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Monday, December 1, 2008

Spectacular Sky Show: Venus, Jupiter and the Moon

As the sun goes down in the evening, step outside and look southwest to see a celestial phenomenon. We wont see this spectacle for another 44 years, because next they'll gather like this will be on November 18, 2052.

You’ll find the bright planets Venus and Jupiter near the place the sun went down, with a waxing crescent moon nearby. They’re low in the sky – but beautiful both November 30 and December 1. With the exception of the sun and moon, Venus is the brightest light in the heavens, and Jupiter is second-brightest.

The Venus/Jupiter conjunction happens when these objects have the same right ascension on the sky’s dome. It’s as if they cross the same line of longitude in the sky and – for a brief time – beam north and south of one another on the sky’s dome. A conjunction of the two brightest planets won’t happen again until March of 2012. During this particular Venus and Jupiter conjunction, these two brilliant worlds appear 2 degrees apart. That’s about the width of your finger at an arm length away.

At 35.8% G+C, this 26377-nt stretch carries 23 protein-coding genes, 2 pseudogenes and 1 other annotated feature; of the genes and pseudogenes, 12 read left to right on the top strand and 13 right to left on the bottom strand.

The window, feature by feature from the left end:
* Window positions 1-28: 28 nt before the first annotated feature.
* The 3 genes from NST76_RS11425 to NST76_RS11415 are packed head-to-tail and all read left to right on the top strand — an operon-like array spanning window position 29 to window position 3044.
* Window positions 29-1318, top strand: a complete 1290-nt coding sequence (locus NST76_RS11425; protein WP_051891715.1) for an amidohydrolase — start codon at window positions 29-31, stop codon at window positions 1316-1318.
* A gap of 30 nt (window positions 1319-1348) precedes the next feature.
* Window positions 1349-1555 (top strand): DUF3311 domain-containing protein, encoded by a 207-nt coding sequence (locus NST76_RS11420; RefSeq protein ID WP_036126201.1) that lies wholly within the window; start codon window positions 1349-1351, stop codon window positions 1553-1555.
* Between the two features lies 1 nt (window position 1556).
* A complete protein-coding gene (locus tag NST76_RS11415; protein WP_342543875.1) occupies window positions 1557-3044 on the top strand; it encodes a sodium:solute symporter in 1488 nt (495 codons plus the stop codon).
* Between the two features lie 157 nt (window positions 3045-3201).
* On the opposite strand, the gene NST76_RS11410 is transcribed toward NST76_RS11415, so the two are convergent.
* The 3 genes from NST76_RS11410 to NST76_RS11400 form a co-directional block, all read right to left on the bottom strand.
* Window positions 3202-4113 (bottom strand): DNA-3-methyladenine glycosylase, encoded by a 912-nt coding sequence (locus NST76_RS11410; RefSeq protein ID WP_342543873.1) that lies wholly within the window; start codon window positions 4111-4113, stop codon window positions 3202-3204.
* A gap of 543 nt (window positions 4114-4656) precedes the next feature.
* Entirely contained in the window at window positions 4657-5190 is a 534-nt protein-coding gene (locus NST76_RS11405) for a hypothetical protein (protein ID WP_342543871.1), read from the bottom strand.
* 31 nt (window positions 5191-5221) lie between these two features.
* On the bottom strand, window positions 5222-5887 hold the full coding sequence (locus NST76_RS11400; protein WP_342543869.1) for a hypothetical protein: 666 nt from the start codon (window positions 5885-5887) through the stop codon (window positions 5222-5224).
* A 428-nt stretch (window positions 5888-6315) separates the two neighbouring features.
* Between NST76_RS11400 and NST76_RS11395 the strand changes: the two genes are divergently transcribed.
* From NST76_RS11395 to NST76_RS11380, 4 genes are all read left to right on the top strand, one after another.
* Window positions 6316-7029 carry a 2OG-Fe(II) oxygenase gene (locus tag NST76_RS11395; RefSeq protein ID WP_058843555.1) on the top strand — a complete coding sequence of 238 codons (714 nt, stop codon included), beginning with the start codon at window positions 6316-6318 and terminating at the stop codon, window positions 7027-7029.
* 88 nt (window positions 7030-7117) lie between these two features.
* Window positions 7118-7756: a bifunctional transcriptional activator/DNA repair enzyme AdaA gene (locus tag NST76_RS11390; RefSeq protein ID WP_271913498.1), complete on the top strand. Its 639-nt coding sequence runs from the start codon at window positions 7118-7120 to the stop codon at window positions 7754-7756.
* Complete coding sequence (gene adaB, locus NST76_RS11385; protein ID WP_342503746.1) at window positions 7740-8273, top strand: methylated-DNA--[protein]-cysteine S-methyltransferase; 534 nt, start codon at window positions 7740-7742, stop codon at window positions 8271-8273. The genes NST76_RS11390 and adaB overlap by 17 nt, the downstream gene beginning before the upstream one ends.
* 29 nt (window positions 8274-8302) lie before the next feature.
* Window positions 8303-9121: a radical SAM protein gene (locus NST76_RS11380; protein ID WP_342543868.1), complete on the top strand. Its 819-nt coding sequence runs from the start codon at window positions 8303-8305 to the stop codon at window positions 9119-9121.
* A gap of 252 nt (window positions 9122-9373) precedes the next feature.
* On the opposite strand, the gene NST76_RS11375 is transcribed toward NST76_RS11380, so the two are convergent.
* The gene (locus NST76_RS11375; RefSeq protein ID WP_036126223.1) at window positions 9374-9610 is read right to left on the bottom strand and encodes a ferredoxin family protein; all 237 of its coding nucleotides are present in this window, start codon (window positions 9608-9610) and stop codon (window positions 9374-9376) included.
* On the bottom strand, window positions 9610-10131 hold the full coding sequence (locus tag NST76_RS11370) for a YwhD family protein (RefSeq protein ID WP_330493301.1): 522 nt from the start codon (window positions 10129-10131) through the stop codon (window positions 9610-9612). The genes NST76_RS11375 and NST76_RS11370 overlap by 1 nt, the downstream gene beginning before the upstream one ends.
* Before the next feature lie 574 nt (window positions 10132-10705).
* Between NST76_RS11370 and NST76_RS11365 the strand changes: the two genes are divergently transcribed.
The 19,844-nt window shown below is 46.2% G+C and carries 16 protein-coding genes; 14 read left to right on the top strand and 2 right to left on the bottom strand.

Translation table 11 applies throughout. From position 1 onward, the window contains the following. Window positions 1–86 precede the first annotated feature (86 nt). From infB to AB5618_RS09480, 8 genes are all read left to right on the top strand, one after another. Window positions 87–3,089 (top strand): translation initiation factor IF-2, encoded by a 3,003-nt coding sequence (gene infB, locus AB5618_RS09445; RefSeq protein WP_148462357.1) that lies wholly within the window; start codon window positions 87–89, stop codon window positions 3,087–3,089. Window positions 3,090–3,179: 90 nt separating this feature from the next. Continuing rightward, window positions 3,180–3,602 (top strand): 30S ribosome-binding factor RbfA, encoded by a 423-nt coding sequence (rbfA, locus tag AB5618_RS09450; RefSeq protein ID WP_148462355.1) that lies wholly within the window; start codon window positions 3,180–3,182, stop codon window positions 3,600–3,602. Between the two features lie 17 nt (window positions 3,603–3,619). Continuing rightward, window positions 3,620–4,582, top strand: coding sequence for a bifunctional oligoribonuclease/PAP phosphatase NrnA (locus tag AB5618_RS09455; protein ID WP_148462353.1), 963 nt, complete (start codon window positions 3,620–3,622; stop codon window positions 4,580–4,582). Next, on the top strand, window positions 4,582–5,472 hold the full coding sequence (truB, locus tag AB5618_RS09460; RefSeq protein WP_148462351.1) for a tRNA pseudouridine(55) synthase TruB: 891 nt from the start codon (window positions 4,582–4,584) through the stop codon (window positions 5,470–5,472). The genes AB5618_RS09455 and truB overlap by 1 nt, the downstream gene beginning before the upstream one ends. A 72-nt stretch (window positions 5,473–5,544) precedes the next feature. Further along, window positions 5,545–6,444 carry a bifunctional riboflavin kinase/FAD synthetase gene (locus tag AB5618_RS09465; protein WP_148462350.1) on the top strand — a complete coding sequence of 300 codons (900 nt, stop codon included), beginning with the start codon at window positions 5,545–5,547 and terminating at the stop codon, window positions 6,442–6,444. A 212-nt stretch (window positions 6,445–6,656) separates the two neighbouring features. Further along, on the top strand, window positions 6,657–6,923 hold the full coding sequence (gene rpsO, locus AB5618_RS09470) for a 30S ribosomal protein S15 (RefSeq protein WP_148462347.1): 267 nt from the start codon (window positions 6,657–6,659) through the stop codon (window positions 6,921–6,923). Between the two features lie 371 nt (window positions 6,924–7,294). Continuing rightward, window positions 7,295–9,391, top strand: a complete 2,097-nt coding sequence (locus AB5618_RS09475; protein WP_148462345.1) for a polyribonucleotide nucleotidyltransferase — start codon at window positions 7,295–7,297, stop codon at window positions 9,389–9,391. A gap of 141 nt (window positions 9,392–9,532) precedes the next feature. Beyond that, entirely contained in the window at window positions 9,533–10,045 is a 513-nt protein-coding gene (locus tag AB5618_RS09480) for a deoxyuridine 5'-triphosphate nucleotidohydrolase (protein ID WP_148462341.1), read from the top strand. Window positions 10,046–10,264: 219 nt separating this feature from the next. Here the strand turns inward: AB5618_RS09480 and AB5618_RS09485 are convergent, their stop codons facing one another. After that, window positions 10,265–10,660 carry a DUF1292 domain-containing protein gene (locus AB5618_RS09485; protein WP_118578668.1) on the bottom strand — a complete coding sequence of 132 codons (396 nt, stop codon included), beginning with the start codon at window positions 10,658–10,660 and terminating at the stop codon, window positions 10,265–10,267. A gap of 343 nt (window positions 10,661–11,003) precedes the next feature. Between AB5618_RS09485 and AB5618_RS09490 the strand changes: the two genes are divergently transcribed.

It’s possible – but extremely rare – to see two planets appear to merge into a single point of light. The last time two planets met up at the same spot on the sky’s dome was in the year 1818, when Venus passed in front of Jupiter. Tonight and tomorrow night, look for Venus, Jupiter, and the crescent moon in the west after sunset.

Conjunctions of two planets are fairly common. The planets often meet and appear close together the sky’s dome. But an occultation – or covering over – of one planet by another is very rare. Two planets won’t meet again on the sky’s dome for another 247 years – or until Venus occults Jupiter in the year 2065.

The Venus/Jupiter conjunction in right ascension takes place on November 30, 2008 at 7 p.m. Central Time (1:00 Universal Time on December 1).

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